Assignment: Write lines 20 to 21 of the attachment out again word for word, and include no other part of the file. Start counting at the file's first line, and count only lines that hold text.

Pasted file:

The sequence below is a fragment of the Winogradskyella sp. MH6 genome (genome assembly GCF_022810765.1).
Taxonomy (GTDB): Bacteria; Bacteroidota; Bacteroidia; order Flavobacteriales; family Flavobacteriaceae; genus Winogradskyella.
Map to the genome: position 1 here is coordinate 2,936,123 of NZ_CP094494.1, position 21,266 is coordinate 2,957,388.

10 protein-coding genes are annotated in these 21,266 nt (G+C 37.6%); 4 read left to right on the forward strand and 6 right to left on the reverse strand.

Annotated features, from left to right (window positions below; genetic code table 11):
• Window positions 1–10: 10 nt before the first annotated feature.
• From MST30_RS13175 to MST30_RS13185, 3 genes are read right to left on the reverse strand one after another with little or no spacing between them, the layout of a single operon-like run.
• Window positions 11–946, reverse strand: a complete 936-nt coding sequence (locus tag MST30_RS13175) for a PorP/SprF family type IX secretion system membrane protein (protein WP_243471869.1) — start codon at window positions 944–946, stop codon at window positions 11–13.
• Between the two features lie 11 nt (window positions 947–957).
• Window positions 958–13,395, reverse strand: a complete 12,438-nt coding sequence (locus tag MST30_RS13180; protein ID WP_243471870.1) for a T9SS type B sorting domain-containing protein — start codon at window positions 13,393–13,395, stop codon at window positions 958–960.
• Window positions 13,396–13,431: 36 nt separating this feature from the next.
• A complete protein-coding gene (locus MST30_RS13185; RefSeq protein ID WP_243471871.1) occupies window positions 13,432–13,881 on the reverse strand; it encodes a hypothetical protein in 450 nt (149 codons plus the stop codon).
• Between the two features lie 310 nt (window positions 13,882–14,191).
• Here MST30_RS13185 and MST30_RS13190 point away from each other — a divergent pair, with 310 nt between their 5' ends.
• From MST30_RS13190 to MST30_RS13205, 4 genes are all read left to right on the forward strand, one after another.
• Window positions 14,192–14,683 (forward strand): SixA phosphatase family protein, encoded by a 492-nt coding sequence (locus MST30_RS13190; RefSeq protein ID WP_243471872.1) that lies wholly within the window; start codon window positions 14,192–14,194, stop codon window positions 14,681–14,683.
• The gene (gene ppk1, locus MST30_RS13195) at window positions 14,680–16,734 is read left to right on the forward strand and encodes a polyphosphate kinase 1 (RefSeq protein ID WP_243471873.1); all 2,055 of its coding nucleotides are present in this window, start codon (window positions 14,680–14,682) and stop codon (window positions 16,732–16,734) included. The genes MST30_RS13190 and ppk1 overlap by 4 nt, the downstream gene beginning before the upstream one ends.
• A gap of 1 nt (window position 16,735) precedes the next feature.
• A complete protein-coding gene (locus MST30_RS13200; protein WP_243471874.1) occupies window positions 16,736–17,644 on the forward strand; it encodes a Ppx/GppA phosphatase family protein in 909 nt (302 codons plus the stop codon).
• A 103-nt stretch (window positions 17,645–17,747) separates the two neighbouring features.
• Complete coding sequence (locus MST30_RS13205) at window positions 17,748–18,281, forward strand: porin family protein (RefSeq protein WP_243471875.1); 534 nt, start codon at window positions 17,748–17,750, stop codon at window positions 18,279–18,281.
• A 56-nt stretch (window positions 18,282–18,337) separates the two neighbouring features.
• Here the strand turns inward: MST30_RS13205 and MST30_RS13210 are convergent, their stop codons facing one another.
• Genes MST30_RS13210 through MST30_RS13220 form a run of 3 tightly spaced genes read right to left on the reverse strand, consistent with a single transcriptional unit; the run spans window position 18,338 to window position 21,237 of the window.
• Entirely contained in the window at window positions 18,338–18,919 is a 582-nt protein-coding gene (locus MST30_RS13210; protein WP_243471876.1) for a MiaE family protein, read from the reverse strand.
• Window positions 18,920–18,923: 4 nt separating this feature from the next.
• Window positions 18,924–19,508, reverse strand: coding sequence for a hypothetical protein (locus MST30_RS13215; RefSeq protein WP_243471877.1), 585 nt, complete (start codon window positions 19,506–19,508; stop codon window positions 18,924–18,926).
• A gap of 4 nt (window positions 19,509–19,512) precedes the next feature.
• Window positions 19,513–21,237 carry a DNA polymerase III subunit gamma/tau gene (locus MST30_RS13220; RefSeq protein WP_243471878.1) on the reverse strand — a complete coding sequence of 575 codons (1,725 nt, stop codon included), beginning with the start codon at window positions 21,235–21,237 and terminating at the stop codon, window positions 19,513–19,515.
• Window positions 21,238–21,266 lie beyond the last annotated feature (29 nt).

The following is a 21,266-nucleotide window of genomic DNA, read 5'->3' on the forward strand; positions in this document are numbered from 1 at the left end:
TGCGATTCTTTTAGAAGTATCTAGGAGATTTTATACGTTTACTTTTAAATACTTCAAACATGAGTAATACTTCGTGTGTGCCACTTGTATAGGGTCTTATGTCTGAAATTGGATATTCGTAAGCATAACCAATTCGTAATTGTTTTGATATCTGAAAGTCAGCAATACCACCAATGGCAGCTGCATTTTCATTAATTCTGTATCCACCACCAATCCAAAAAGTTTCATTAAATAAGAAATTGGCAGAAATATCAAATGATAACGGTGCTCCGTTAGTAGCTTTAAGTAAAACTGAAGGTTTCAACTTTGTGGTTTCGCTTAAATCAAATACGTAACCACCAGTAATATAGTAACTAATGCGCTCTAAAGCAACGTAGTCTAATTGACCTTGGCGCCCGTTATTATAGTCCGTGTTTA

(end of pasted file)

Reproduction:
• A 103-nt stretch (window positions 17,645–17,747) separates the two neighbouring features.
• Complete coding sequence (locus MST30_RS13205) at window positions 17,748–18,281, forward strand: porin family protein (RefSeq protein WP_243471875.1); 534 nt, start codon at window positions 17,748–17,750, stop codon at window positions 18,279–18,281.